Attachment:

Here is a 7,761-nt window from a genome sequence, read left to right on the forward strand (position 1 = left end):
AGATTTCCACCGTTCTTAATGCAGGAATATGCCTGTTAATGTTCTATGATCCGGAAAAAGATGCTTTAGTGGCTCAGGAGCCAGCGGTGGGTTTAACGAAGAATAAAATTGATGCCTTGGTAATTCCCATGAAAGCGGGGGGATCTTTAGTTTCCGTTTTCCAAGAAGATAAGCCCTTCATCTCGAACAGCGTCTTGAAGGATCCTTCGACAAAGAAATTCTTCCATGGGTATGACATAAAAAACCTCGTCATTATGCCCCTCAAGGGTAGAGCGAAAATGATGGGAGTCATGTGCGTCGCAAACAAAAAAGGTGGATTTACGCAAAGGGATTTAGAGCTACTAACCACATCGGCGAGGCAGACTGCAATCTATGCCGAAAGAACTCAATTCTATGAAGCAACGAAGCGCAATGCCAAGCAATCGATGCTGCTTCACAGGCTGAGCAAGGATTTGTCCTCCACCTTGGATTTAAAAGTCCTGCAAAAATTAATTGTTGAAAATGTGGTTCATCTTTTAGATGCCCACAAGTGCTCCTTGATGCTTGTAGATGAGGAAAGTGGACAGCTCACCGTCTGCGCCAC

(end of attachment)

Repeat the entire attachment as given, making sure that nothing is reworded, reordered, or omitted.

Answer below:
Here is a 7,761-nt window from a genome sequence, read left to right on the forward strand (position 1 = left end):
AGATTTCCACCGTTCTTAATGCAGGAATATGCCTGTTAATGTTCTATGATCCGGAAAAAGATGCTTTAGTGGCTCAGGAGCCAGCGGTGGGTTTAACGAAGAATAAAATTGATGCCTTGGTAATTCCCATGAAAGCGGGGGGATCTTTAGTTTCCGTTTTCCAAGAAGATAAGCCCTTCATCTCGAACAGCGTCTTGAAGGATCCTTCGACAAAGAAATTCTTCCATGGGTATGACATAAAAAACCTCGTCATTATGCCCCTCAAGGGTAGAGCGAAAATGATGGGAGTCATGTGCGTCGCAAACAAAAAAGGTGGATTTACGCAAAGGGATTTAGAGCTACTAACCACATCGGCGAGGCAGACTGCAATCTATGCCGAAAGAACTCAATTCTATGAAGCAACGAAGCGCAATGCCAAGCAATCGATGCTGCTTCACAGGCTGAGCAAGGATTTGTCCTCCACCTTGGATTTAAAAGTCCTGCAAAAATTAATTGTTGAAAATGTGGTTCATCTTTTAGATGCCCACAAGTGCTCCTTGATGCTTGTAGATGAGGAAAGTGGACAGCTCACCGTCTGCGCCAC